Are we apes fighting over a burning planet?

Are we apes fighting over a burning planet?

/ 04:05 AM October 14, 2023

How do we cope with an unending series of polycrisis facing the world? This summer was the hottest ever recorded, yet we have daily reports of floods and natural disasters.

How do we cope with an unending series of polycrisis facing the world? This summer was the hottest ever recorded, yet we have daily reports of floods and natural disasters.

The artificial intelligence revolution is disrupting jobs and business. The media fog of war in Ukraine is so bad that no one knows who is winning or losing, except that thousands are dying or being maimed by the day. Debt is reaching distress levels, even as interest rates remain high.

Geopolitically, the United Nations (UN) secretary general is calling the situation an “unhinged world” because nothing was agreed on at the last UN Security Council meeting, when only United States President Biden was the sole leader out of five permanent members present. So far only 12 percent of the 17 UN Sustainable Development Goals (SDGs) for 2030 have been met.


This feeling of dystopia means that few can trust any leader to lead us out of the looming apocalypse. The issues are so multidimensional that no single solution is adequate. There is no silver bullet solution because it involves human behavioral change that is hardwired to excessive consumption, powered by debt printing, which increases carbon emission and ecological destruction.

Even as scientists warned about the physical dimension of climate warming, economists remained sanguine because they thought that the solution was either through the state imposing carbon taxes or through trading carbon credits or debits, so that market forces would solve the problem.

Since businesses control politics, most democracies refuse to impose carbon taxes, and without governments to impose the right regulations, carbon markets are in disarray or become outright scams.

Most people do not understand why they have to fix carbon emissions by one indicator (net zero), when their daily priority is to get enough income to feed their families. The politicians have not made clear that protecting human capital (our well-being) and natural capital (planetary well-being) are one and the same thing.


This is rightly recognized by Pope Francis, in his latest apostolic exhortation “Laudate Deum” as “our care for one another and our care for the earth are intimately bound together.”Change management is not rocket science. The complexity facing global change is the scale and diverse scope of communities, cultures, and values with different resources and histories. Ultimately, any change involves sacrifices and trade-offs, which is why it takes leadership that takes risks and knows how to source funds to effect transformation.

Since climate disasters affect the poor the most, which exacerbates social injustice, we need to address how to raise incomes to alleviate social inequality, while at the same time tackling the stresses on the environment. As the book, “Buying Time for Climate Action” shows, there is readily available technical and organizational knowhow, as well as global funding, to achieve the SDGs.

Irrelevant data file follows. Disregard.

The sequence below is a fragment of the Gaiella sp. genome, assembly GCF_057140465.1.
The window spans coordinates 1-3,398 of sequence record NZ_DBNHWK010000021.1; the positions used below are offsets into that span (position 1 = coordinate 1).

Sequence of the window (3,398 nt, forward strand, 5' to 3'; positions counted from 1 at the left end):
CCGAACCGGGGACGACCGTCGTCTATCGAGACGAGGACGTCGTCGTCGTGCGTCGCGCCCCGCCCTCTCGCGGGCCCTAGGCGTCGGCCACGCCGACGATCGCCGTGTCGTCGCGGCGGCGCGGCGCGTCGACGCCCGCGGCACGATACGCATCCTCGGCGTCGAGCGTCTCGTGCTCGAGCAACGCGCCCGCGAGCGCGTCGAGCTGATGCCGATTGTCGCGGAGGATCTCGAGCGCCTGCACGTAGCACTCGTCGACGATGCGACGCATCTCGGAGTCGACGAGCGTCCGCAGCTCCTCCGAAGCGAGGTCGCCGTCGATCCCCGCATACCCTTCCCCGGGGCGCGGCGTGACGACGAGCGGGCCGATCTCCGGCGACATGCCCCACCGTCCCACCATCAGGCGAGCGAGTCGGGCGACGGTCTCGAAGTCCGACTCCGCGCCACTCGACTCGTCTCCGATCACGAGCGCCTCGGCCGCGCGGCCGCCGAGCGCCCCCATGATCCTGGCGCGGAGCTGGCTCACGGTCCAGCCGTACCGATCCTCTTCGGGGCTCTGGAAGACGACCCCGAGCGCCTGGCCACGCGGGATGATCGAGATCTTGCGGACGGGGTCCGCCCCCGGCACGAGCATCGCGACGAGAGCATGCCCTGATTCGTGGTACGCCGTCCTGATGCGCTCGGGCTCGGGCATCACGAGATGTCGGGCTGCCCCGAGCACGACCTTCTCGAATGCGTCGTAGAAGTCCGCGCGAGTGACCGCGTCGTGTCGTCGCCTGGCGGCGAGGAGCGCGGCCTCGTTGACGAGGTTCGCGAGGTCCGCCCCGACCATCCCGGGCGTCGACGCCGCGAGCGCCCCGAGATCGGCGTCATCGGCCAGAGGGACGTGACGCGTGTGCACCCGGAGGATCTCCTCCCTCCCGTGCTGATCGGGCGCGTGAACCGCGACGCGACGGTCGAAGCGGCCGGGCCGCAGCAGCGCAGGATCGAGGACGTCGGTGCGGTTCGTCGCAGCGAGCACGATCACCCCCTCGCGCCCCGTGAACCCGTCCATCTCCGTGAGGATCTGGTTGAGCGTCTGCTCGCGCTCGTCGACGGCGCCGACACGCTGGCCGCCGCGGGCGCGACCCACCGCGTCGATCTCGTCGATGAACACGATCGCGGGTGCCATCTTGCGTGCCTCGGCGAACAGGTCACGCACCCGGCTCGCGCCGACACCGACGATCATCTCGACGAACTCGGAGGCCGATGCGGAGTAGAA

Most of the knowhow exists in universities and businesses, but are not available readily for the millions of villages and small social activists to effect change.

The digital divide is also the poverty divide, which might well be the profit model of business that has ignored climate change for too long. It took 10 years for businesses to realize that climate change is not an expense reducing their profits, but a profit opportunity.

As long as they are still making money, little will change. UN Conference on Trade and Development’s latest Trade and Development Report 2023 shows the top four global companies in food trading that account for nearly 70 percent of the global food market share, registering a dramatic rise in profits for 2021–2022.

The same with fertilizer, energy, pharmaceuticals, and other companies selling key commodities, even as billions struggle to get basic access to food and health.

The rich West has become more selfish and protective of its status quo. Even Sweden, formerly a generous exemplar of funding development aid, has bowed to pressure from its new right-wing government. Effectively, Sweden and other European countries will cut their commitments to provide 0.7 percent of GDP to annual overseas development aid, partly to finance their North Atlantic Treaty Organization defense spending commitment of 2 percent of GDP.

Are we apes fighting over a burning planet? As long as the rich West is unwilling to take the risk of funding and leading the rest in global climate action and addressing social inequities, it has lost the moral right to be a world leader.

And the corruption of morality by the rich elites is exactly what accounts for the decline and fall of civilizations, noted historian Arnold Toynbee. Basically, if top leaders and business captains are not willing to listen to the Pope’s sincere plea to his global flock of 1.3 billion Catholics—essentially anyone with a moral conscience—we are all doomed to become boiled frogs. Asia News Network

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Andrew Sheng is former chair of the Hong Kong Securities and Futures Commission.

The Philippine Daily Inquirer is a member of the Asia News Network, an alliance of 22 media titles in the region.

TAGS: climate change, environment, Flood

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